Mr Speaker, sport fishing, the yachting rally in late September, the birding festival, among others, are all part of the special markets that we are targeting.
Mr Speaker, there are presently 30 new tourism projects that are currently on their way amounting to a total of GYD $39 billion. We have Triple A Investment, Da Silva Grand, Wind Jammer International, Oxford Flight, Roraima Duke Lodge, Platinum Inn, the advancement in Guyana Pegasus, Millennium Manor – all of these businesses are part of this grand plan where more than GYD $39 billion would be invested by the private sector to boost the tourism sector.
Mr Speaker, I wish to turn quickly to housing. Our vision remains “A nation housed in sustainable settlements”. The overriding objectives of CH&PA programmes for 2013 are premised on the following:
1. Continuing to facilitate access to decent housing by all Guyanese;
2. Increasing the ability of Government to address the needs of special groups for suitable affordable housing;
3. Enhancing the ability of homeowners to improve and expand existing shelter;
4. Consolidating and expanding partnerships for sustained growth of the housing sector;
5. Providing houses to targeted groups (vulnerable groups, professionals, moderate income persons);
6. Continuing to stimulate local economic development;
7. Creating the environment for transitioning
8. Empowering communities through participatory planning and development
In terms of squatter regularisation, we had a total of 216 areas to be regularised. A total of 171 areas have been regularised so far, representing 79 per cent of the total squatter settlements. 45 of the areas that have not been regularised are along what we term “zero tolerance” zones. Approximately eight hundred (800) households are to be relocated from zero tolerance areas and this year we will work towards reducing this number substantially.
Mr Speaker, in terms of our allocation, over the last five years we have been able to allocate 28,582 house lots. There are 30,000 applications that remain in the system to be processed so we still have some amount of work to do. The average age of an allottee is 35 years – young people and young professionals.
Mr Speaker, in addition to this, we will continue to host the International Building Expo. The Turn Key houses have been a hit. For a matter of fact, Mr Speaker, we have constructed almost 300 of these homes and the demand for these homes is increasing significantly. But through economies of scale we are able to construct these homes at an average cost of $6,000 per square foot while the national cost is approximately $9,000 per square foot. We are constructing homes for professionals at $7,000 per square foot while the national cost is approximately $10,000 per square foot.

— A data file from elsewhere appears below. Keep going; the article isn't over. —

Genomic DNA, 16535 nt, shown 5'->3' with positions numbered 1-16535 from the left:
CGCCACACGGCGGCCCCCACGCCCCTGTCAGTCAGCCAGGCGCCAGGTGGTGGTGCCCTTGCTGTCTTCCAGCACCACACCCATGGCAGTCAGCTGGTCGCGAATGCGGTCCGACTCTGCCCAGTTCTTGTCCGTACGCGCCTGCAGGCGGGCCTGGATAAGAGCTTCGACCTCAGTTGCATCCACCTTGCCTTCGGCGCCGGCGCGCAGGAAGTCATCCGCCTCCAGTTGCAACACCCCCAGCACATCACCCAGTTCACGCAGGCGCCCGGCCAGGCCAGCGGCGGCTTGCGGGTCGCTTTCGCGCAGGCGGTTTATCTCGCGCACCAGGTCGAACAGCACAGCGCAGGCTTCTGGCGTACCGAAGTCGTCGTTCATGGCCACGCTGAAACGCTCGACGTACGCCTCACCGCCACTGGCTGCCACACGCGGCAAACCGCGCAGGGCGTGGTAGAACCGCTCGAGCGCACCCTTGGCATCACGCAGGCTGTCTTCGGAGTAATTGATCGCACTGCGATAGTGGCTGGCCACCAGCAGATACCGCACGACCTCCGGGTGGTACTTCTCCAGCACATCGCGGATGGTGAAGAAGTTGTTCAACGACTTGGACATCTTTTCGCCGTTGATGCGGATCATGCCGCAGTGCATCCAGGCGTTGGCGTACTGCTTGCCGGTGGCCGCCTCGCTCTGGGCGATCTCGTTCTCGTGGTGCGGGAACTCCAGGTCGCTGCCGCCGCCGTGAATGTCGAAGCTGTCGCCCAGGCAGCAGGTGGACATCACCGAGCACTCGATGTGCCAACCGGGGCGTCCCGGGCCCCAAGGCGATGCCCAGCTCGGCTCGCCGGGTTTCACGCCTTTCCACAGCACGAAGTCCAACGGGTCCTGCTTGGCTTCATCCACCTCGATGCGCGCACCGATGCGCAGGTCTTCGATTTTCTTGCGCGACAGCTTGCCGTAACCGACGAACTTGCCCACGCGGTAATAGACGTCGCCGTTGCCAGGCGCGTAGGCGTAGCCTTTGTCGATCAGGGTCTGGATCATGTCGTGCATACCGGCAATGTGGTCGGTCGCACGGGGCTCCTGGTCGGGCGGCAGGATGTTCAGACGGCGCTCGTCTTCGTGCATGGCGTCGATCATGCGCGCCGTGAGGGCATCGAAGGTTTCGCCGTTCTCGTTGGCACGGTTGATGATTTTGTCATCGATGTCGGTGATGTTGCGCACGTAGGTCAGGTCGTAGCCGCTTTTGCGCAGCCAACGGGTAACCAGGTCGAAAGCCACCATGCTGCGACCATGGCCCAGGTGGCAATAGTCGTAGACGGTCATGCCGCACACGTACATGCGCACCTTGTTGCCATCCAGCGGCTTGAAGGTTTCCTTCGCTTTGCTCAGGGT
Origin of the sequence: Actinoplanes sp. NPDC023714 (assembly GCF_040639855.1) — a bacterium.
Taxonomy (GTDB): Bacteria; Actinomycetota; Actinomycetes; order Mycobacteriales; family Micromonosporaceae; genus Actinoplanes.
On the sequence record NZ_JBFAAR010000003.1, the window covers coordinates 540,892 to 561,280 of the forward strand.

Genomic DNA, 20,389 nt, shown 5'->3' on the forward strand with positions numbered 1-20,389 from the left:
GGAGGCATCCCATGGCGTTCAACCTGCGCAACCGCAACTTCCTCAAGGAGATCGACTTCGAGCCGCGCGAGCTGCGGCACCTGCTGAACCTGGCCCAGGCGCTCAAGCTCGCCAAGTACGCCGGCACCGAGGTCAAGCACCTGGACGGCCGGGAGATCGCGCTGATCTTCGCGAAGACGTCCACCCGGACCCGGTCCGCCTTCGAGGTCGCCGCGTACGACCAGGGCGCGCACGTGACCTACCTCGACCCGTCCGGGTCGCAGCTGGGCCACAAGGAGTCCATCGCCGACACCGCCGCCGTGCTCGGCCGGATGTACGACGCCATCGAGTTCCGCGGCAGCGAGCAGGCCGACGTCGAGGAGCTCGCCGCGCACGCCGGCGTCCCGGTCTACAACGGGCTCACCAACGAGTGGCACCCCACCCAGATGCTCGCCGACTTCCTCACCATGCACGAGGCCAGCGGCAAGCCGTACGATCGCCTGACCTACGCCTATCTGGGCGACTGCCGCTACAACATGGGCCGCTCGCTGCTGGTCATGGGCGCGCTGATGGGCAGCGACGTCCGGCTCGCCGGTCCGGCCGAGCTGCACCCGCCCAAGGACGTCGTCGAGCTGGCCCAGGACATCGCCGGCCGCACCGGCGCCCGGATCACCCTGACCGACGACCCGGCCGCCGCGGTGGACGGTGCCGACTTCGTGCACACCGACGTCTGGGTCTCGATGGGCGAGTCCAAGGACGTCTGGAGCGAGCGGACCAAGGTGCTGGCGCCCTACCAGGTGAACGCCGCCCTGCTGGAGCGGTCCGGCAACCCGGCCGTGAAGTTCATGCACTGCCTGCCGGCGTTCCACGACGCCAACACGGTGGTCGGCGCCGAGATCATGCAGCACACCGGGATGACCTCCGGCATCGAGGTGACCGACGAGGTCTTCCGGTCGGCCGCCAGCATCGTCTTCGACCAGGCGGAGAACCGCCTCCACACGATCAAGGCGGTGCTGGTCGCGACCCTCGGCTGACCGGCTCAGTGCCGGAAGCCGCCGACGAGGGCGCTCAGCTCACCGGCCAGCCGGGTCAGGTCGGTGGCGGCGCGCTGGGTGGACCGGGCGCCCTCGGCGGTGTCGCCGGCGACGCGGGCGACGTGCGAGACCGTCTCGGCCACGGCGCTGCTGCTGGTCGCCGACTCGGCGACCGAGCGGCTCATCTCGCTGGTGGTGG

Mr Speaker, we have developed many partnerships. The public private partnership, partnership with the professional groups, partnership with clerical and service sector workers, partnership with construction companies and hardware suppliers, and partnership with financial institutions.
Mr Speaker, it is our hope that through these partnerships we would be able to target specific groups, to meet their needs, and to fulfil their expectations. We endeavour to meet their decent expectation of owning their own homes, of realising the dream of their family living in their own homes and turning their own key. It is this great Guyana Dream that we will work hard to realise and in want to publicly, on behalf of the many young people who will be first time homeowners, to thank the Minister of Finance and his staff for ensuring that the measures were put in place to accommodate, fulfil and advance the dream of these young professionals.
Mr Speaker, for the poor, the vulnerable, and the disadvantagedwe will continue our Core Homes project. We will continue to ensure that we reach out to that group to fulfil their dreams. We will ensure that we create infrastructures and build the mechanisms so that every single Guyanese would be home owners so that their lives could be advanced.